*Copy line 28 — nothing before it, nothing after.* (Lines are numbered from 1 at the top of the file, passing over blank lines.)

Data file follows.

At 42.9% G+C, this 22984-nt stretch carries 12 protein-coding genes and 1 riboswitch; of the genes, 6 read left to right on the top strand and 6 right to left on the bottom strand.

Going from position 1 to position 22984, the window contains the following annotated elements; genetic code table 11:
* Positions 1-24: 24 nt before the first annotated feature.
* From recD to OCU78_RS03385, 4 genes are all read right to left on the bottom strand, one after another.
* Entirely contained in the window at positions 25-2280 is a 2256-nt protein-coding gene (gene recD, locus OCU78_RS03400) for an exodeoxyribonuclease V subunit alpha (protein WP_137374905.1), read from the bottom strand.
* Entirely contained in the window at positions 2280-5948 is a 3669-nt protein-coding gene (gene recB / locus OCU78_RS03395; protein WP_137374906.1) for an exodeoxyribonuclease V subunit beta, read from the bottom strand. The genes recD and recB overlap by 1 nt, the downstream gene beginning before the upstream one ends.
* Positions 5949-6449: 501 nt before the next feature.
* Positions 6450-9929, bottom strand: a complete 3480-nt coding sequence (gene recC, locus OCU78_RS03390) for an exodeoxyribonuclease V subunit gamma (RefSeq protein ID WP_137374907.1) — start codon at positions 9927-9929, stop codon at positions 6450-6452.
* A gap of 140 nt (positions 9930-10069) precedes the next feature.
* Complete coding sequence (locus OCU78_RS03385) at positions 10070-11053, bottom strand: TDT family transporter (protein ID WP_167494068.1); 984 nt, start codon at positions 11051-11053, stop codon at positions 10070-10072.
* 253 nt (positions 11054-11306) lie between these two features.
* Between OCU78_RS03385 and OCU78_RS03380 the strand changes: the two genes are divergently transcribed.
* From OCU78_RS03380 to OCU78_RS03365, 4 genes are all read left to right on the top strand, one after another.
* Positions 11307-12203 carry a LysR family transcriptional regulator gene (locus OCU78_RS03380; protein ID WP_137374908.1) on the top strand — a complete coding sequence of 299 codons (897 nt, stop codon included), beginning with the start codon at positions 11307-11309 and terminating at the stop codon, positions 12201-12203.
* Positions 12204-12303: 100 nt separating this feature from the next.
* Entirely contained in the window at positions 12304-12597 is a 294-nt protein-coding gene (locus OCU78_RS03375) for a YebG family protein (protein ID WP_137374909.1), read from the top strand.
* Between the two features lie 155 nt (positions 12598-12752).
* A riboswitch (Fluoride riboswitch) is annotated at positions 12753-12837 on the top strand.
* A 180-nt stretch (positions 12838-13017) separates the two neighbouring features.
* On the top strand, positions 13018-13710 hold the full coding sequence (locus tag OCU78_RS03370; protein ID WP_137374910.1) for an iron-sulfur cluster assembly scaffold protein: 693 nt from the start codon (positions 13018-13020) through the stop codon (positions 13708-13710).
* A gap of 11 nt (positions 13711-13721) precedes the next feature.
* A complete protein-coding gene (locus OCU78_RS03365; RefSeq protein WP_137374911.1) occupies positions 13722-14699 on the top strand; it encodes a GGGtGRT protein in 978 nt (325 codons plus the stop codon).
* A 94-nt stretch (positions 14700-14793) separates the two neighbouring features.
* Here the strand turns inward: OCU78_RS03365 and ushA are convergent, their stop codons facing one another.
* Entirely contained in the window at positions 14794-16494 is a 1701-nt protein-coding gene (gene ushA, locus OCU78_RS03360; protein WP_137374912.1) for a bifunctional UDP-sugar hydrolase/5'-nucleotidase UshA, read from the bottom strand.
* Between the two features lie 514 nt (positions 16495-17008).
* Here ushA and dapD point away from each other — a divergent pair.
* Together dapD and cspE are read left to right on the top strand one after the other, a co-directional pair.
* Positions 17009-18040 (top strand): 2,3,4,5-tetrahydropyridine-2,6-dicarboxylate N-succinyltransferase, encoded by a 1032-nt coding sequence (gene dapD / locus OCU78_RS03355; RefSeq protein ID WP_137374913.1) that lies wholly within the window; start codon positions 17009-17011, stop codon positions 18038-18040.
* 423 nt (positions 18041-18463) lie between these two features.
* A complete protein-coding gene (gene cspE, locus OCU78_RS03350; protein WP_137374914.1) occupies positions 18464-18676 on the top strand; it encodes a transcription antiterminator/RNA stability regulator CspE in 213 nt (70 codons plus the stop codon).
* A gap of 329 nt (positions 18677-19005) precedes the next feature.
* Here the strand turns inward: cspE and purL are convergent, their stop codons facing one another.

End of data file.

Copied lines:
* Together dapD and cspE are read left to right on the top strand one after the other, a co-directional pair.